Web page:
Understanding Your New International Market

It’s a very exciting time when you are expanding a business abroad for the first time. To do so successfully international research has to be taken out to an extensive level. In this article, we will have a look at a few areas where research needs to be taken out and what to do with this research. Analysing why these specific areas are fundamental if you are going to be a success abroad. 

Firstly, you cannot take for granted that the domestic market you are currently based in will translate perfectly into foreign markets. There can be several reasons why they differ, such as cultural and language differences/preferences, economic abilities, political differences, etc. This means your first step needs to be working out precisely what the market is for your product abroad. This might mean individually looking at these different external factors that can shift a market’s preferences compared to your domestic one. From this, you can work out how your current business model and your short/medium/long term business plan for your domestic market needs to be changed to be more tailored for your specific international market.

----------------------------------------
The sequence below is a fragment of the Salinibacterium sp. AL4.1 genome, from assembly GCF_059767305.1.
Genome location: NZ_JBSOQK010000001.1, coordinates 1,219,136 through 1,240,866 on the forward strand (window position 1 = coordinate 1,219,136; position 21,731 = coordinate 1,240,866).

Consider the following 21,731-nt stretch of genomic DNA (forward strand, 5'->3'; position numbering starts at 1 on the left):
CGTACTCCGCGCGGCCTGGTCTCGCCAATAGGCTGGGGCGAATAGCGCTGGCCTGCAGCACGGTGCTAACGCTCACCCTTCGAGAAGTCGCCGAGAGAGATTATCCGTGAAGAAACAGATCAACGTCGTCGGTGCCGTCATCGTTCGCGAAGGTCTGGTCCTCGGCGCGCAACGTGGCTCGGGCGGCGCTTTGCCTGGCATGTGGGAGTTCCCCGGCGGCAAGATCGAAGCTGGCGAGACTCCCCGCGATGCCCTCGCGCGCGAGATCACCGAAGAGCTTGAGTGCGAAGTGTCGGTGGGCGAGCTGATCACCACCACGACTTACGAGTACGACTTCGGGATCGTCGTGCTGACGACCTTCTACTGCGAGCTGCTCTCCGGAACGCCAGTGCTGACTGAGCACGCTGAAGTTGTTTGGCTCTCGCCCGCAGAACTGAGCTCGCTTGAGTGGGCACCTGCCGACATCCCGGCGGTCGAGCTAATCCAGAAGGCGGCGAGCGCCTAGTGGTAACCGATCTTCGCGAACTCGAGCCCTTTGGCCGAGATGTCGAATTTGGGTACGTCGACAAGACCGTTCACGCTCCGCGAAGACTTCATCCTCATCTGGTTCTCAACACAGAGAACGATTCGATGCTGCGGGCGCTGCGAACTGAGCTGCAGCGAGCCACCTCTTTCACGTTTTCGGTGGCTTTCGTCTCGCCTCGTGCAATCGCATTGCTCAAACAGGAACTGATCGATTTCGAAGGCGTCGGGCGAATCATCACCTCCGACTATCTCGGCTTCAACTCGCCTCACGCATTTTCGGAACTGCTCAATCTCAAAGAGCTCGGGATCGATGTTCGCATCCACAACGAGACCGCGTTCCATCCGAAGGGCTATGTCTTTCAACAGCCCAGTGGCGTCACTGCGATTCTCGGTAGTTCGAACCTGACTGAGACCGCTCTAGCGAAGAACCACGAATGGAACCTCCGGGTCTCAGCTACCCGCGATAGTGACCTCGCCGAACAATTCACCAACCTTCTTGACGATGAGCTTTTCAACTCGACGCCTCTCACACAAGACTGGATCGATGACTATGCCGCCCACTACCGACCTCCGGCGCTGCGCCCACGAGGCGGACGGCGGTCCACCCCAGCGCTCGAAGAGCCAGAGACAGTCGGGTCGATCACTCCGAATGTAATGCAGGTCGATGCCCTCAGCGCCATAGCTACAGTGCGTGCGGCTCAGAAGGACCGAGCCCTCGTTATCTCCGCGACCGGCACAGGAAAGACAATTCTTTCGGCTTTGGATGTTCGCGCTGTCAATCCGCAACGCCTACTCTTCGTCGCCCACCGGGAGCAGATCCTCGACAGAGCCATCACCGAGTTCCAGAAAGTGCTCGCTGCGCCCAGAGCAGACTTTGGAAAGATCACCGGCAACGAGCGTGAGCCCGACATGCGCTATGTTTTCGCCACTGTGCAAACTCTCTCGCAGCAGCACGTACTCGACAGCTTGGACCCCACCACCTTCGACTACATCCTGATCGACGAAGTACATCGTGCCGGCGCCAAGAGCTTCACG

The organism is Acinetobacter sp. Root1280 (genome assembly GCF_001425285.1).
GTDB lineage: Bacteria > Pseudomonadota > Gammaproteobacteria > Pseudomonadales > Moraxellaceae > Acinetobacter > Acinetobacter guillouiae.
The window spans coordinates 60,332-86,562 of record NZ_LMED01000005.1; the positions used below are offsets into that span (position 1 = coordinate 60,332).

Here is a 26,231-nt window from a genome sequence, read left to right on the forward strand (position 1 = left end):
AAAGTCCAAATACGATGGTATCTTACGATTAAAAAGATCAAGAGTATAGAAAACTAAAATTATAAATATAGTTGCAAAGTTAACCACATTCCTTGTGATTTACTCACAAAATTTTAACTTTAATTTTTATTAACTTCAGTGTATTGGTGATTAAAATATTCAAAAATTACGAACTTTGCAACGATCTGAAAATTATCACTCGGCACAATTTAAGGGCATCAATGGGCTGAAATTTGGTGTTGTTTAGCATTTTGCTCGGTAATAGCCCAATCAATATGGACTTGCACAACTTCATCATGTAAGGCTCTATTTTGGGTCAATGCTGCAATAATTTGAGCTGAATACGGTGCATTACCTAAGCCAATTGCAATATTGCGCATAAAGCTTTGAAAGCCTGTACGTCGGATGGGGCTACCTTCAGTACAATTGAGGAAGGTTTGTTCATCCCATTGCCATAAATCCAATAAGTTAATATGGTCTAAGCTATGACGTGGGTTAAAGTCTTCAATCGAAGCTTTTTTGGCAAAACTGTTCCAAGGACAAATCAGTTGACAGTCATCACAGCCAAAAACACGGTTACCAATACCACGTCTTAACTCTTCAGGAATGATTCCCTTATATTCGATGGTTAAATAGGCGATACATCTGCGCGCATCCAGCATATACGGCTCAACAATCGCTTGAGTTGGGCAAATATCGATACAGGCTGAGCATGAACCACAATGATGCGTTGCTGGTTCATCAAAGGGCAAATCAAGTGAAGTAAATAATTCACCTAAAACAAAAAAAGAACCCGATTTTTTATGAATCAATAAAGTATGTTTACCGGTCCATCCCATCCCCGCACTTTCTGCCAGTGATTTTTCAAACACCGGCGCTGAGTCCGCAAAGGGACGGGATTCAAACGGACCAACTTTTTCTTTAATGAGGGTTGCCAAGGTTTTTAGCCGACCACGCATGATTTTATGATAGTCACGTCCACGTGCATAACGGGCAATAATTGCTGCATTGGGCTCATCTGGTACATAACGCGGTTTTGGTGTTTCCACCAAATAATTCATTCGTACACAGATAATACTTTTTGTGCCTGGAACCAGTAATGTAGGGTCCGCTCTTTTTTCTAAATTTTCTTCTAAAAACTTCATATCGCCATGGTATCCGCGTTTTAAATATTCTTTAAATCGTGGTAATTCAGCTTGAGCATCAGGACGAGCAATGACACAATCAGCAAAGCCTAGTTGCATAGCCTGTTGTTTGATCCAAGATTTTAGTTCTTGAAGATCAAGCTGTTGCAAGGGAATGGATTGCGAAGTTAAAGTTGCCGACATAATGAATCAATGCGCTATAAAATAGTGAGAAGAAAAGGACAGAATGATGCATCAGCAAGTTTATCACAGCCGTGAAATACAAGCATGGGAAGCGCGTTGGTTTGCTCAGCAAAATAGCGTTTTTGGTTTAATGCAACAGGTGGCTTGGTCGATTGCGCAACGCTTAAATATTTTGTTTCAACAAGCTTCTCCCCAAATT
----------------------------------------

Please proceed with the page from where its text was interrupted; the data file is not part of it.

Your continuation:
Once clear differences have been made between your current market and that you wish to expand upon, the next step is applying these differences to your product. For example, your product’s name might not translate correctly into your new market, so it might need a new name/rebranding when made available abroad. 

Or it might not be the product itself that needs changes made to it. Instead, it might be the case that your current business structure cannot be recreated abroad to the same level of efficiency. This might be due to some of these differences discussed, or perhaps because of the scale of the expansion. This might affect anything from how management is structured, all the way through to how your product is marketed, in terms of both content and where/how it is advertised. 

It is also important to understand more general differences in business between different countries. This might range from anything from business hours, to corporation tax (or a country’s equivalent to it). This broader research gives your company more of a chance of having a harmonious transition to an international market. As you’ll be less likely to hit bumps along the way of your expansions, thus saving time and money as you won’t have to constantly be readjusting plans and projections for the future. 

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